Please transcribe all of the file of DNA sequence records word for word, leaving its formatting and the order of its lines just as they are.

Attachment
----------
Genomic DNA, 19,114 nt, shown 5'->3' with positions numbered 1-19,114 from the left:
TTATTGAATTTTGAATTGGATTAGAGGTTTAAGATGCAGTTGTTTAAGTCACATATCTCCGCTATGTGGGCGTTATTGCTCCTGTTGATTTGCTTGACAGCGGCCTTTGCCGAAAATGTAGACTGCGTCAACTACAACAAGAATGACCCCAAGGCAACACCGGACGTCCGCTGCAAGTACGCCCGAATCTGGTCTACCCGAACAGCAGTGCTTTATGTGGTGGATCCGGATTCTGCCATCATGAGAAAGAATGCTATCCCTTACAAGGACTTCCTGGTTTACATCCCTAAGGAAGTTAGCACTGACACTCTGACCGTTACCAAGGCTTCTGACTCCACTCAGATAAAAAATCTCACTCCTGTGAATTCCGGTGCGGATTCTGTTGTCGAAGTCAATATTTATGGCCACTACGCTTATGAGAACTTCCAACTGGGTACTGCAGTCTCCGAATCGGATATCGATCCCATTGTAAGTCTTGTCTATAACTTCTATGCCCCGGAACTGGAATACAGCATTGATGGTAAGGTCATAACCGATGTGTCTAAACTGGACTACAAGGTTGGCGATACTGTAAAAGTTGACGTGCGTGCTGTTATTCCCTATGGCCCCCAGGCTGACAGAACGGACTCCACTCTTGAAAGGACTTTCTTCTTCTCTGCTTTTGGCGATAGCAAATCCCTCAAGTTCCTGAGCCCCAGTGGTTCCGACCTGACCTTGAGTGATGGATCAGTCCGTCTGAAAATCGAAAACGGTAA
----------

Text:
Genomic DNA, 19,114 nt, shown 5'->3' with positions numbered 1-19,114 from the left:
TTATTGAATTTTGAATTGGATTAGAGGTTTAAGATGCAGTTGTTTAAGTCACATATCTCCGCTATGTGGGCGTTATTGCTCCTGTTGATTTGCTTGACAGCGGCCTTTGCCGAAAATGTAGACTGCGTCAACTACAACAAGAATGACCCCAAGGCAACACCGGACGTCCGCTGCAAGTACGCCCGAATCTGGTCTACCCGAACAGCAGTGCTTTATGTGGTGGATCCGGATTCTGCCATCATGAGAAAGAATGCTATCCCTTACAAGGACTTCCTGGTTTACATCCCTAAGGAAGTTAGCACTGACACTCTGACCGTTACCAAGGCTTCTGACTCCACTCAGATAAAAAATCTCACTCCTGTGAATTCCGGTGCGGATTCTGTTGTCGAAGTCAATATTTATGGCCACTACGCTTATGAGAACTTCCAACTGGGTACTGCAGTCTCCGAATCGGATATCGATCCCATTGTAAGTCTTGTCTATAACTTCTATGCCCCGGAACTGGAATACAGCATTGATGGTAAGGTCATAACCGATGTGTCTAAACTGGACTACAAGGTTGGCGATACTGTAAAAGTTGACGTGCGTGCTGTTATTCCCTATGGCCCCCAGGCTGACAGAACGGACTCCACTCTTGAAAGGACTTTCTTCTTCTCTGCTTTTGGCGATAGCAAATCCCTCAAGTTCCTGAGCCCCAGTGGTTCCGACCTGACCTTGAGTGATGGATCAGTCCGTCTGAAAATCGAAAACGGTAA